Video Clip: Buddingh In-Row Weeder from Vegetable Farmers and their Weed Control Machines

Organic Agriculture May 27, 2011 Print Friendly and PDF

Source:

Vegetable Farmers and their Weed-Control Machines [DVD]. V. Grubinger and M.J. Else. 1996. University of Vermont Extension. Available for purchase at http://www.uvm.edu/vtvegandberry/Videos/weedvideo.htm (verified 31 Dec 2008).

This is a Vegetable Farmers and their Weed Control Machines video clip.

Featuring

Bob Gray, Four Corners Farm. Newbury, VT.

Audio Text

This cultivation equipment here is called a Buddingh In-row Weeder. The 'in-row' comes from the fact that it literally will weed around the plant. You can see my fingers here. The rubber fingers go like this around the plant and scrub the weeds out. And there’s little metal prongs on the bottom of the finger wheel that spins the fingers. On transplanted plants like strawberry or broccoli and even fast growing plants like beans it does a beautiful job. Onions in a single row, anything that can take a little bit of scrubbing without being pulled out.

Today this is just about the right timing to cultivate. The weeds are just coming through. This thing here will just take them and actually flick them out of the ground. If you let them get too big it won’t work. It has to be done when the weeds are an inch or less in height. Once you get past that stage then you get screwed up. We love it and it does an incredible job. It’s like getting fifteen people hoeing all at once and you’re just doing all the work yourself.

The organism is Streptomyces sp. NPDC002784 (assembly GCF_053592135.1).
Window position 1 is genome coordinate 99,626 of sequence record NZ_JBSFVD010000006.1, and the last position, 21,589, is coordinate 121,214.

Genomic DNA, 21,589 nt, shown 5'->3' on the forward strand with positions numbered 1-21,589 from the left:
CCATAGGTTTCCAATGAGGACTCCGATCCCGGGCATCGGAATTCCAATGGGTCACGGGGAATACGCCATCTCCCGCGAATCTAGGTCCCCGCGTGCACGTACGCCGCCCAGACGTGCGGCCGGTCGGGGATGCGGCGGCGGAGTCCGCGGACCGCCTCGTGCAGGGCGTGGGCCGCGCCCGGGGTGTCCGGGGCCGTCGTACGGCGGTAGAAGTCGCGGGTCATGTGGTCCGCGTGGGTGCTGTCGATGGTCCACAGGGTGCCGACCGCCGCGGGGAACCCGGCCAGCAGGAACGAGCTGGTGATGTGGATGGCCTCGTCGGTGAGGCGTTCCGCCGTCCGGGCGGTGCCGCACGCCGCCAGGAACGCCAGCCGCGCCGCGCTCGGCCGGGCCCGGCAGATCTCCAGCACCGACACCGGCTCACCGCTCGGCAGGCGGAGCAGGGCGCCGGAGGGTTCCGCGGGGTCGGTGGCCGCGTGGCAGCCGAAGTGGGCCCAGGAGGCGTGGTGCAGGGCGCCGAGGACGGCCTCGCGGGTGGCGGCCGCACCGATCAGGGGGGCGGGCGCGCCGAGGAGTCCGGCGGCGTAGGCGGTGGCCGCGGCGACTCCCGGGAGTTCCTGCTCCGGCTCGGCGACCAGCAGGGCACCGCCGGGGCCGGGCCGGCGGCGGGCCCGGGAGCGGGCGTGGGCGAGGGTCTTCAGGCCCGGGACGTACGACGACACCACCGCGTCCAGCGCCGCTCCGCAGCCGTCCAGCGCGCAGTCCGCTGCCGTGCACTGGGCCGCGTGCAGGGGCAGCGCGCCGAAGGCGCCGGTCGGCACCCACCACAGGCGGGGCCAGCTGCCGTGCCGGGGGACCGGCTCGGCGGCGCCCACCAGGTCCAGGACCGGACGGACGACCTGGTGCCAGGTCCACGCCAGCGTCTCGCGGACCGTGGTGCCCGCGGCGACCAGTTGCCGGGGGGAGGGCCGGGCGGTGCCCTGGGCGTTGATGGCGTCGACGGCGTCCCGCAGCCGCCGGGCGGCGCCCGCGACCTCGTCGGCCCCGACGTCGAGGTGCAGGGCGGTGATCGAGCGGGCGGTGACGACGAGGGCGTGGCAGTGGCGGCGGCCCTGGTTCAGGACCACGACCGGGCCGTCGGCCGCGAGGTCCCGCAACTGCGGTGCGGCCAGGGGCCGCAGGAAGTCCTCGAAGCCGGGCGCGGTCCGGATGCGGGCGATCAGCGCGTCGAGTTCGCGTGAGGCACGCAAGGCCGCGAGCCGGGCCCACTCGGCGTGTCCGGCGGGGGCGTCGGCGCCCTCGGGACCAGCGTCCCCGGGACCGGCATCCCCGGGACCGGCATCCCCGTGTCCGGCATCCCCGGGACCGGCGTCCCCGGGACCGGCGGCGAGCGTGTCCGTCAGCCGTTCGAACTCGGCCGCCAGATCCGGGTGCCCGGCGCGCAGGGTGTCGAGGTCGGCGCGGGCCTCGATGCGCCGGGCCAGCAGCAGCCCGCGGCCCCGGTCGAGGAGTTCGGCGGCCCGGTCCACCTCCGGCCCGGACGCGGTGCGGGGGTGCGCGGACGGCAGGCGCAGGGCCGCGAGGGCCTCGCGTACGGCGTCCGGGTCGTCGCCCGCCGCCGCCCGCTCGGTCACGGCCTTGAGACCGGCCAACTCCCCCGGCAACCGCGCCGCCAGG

It’s mounted on an Allis Chalmers G tractor. They don’t make them anymore. They were made in the forties and early fifties. A little light weight tractor with the motor in the rear and you can see perfectly what you are doing. It turns on a dime.

For the actual adjustment on this Buddingh weeder, it does all kinds of things. It goes in and out, it goes forward and back, these rear things can be turned around so they’ll throw dirt in toward the plant or reversed so they’ll throw dirt away from the plant. It’s a very versatile piece of equipment.

One of the drawbacks is you can see right here it doesn’t like wet soil, but you shouldn’t be cultivating in the rain anyway, because the dirt will pack up underneath. You have to get off as well and bang on it to shake the dirt off so it will do what it is supposed to do. But in dry soil, sandy soil, it will work in stones as long as there are not too many of them.

Generally with this machine you go fairly slow, maybe two to three miles per hour, depending on the crop and how strong it is.

So we always have something in the front weeding around the plant and something in the back covering the wheel tracks. But it’s more than that. With the other tractors that have the Lillistons on them, the Lilliston can actually do more work than just covering the wheel tracks. The front cultivator, whatever it may be, a sweep or a shovel or fingers like, this works around the plant and the Lilliston can come around and finish up or level out or throw more dirt or hill depending on what you want to do. So you’re always trying to figure out what you want to do and put a piece of equipment that will do the most good.


This video project was funded in part by the Northeast Sustainable Agriculture Research and Education Program (USDA)

 

This is an eOrganic article and was reviewed for compliance with National Organic Program regulations by members of the eOrganic community. Always check with your organic certification agency before adopting new practices or using new materials. For more information, refer to eOrganic's articles on organic certification.

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This work is supported by the USDA National Institute of Food and Agriculture, New Technologies for Ag Extension project.